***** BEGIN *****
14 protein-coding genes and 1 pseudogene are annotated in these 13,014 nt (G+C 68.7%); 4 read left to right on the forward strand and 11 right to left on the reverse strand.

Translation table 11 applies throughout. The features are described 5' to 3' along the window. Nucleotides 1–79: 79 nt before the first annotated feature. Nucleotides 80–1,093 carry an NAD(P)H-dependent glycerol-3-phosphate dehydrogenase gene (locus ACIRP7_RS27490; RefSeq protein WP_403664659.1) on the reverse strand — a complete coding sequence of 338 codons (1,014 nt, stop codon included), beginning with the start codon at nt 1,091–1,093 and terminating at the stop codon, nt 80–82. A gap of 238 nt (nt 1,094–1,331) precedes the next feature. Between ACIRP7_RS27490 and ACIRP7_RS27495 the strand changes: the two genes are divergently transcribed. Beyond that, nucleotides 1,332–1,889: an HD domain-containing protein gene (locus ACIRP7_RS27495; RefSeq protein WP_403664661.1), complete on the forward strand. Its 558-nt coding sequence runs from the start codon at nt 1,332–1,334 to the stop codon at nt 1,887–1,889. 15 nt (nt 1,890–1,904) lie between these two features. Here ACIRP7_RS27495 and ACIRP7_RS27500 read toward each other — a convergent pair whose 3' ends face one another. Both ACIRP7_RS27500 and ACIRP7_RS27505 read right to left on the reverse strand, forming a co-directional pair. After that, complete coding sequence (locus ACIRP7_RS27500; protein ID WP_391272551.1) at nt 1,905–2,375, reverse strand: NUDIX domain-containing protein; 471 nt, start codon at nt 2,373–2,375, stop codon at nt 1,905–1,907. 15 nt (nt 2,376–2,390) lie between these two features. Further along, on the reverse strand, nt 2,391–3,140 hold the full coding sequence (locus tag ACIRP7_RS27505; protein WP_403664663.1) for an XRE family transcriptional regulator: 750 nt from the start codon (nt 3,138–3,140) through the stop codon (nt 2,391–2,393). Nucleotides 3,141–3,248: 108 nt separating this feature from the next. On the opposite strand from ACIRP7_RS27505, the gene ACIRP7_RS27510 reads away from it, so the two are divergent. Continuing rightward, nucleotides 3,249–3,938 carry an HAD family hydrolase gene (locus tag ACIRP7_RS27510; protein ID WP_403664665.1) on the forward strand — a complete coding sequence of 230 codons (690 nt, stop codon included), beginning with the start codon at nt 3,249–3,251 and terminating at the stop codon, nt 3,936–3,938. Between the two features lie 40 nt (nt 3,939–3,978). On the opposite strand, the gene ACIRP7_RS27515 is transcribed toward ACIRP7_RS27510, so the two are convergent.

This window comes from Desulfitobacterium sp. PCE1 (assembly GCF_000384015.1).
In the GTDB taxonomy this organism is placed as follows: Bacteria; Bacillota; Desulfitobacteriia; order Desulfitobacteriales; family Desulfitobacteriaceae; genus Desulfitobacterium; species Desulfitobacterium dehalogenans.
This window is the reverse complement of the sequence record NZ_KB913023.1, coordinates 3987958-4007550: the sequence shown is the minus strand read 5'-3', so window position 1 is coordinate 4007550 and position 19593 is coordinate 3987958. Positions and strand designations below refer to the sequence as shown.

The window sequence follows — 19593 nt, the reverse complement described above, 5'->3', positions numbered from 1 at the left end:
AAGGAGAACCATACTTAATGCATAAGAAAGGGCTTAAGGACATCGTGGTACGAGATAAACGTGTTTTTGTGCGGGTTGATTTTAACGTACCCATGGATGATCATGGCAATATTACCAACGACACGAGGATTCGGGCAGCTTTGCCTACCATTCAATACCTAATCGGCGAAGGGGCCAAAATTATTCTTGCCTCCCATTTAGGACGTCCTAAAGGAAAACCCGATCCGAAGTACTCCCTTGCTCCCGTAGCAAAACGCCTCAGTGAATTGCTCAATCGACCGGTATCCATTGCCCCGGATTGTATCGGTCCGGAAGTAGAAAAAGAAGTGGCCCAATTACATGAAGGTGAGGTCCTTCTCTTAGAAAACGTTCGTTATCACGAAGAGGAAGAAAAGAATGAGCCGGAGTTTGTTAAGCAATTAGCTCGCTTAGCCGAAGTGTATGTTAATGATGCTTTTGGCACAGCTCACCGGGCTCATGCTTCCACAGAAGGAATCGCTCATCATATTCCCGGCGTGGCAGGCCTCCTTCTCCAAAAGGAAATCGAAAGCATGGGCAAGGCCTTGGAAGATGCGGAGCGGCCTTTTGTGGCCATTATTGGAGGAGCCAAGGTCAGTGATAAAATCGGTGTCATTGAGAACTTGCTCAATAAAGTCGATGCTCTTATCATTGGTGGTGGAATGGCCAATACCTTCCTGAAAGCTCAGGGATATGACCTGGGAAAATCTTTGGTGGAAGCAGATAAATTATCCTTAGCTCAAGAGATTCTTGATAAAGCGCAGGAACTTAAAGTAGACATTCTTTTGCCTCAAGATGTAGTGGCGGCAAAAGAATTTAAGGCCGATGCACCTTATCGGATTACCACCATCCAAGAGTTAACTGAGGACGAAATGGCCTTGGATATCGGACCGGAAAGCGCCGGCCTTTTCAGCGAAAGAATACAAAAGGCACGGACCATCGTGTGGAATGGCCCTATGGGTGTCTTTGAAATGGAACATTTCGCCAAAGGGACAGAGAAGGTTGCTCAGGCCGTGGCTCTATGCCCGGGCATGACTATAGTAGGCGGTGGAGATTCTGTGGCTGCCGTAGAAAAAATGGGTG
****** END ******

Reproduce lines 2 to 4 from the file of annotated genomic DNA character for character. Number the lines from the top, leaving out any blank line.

Translation table 11 applies throughout. The features are described 5' to 3' along the window. Nucleotides 1–79: 79 nt before the first annotated feature. Nucleotides 80–1,093 carry an NAD(P)H-dependent glycerol-3-phosphate dehydrogenase gene (locus ACIRP7_RS27490; RefSeq protein WP_403664659.1) on the reverse strand — a complete coding sequence of 338 codons (1,014 nt, stop codon included), beginning with the start codon at nt 1,091–1,093 and terminating at the stop codon, nt 80–82. A gap of 238 nt (nt 1,094–1,331) precedes the next feature. Between ACIRP7_RS27490 and ACIRP7_RS27495 the strand changes: the two genes are divergently transcribed. Beyond that, nucleotides 1,332–1,889: an HD domain-containing protein gene (locus ACIRP7_RS27495; RefSeq protein WP_403664661.1), complete on the forward strand. Its 558-nt coding sequence runs from the start codon at nt 1,332–1,334 to the stop codon at nt 1,887–1,889. 15 nt (nt 1,890–1,904) lie between these two features. Here ACIRP7_RS27495 and ACIRP7_RS27500 read toward each other — a convergent pair whose 3' ends face one another. Both ACIRP7_RS27500 and ACIRP7_RS27505 read right to left on the reverse strand, forming a co-directional pair. After that, complete coding sequence (locus ACIRP7_RS27500; protein ID WP_391272551.1) at nt 1,905–2,375, reverse strand: NUDIX domain-containing protein; 471 nt, start codon at nt 2,373–2,375, stop codon at nt 1,905–1,907. 15 nt (nt 2,376–2,390) lie between these two features. Further along, on the reverse strand, nt 2,391–3,140 hold the full coding sequence (locus tag ACIRP7_RS27505; protein WP_403664663.1) for an XRE family transcriptional regulator: 750 nt from the start codon (nt 3,138–3,140) through the stop codon (nt 2,391–2,393). Nucleotides 3,141–3,248: 108 nt separating this feature from the next. On the opposite strand from ACIRP7_RS27505, the gene ACIRP7_RS27510 reads away from it, so the two are divergent. Continuing rightward, nucleotides 3,249–3,938 carry an HAD family hydrolase gene (locus tag ACIRP7_RS27510; protein ID WP_403664665.1) on the forward strand — a complete coding sequence of 230 codons (690 nt, stop codon included), beginning with the start codon at nt 3,249–3,251 and terminating at the stop codon, nt 3,936–3,938. Between the two features lie 40 nt (nt 3,939–3,978). On the opposite strand, the gene ACIRP7_RS27515 is transcribed toward ACIRP7_RS27510, so the two are convergent.

This window comes from Desulfitobacterium sp. PCE1 (assembly GCF_000384015.1).
In the GTDB taxonomy this organism is placed as follows: Bacteria; Bacillota; Desulfitobacteriia; order Desulfitobacteriales; family Desulfitobacteriaceae; genus Desulfitobacterium; species Desulfitobacterium dehalogenans.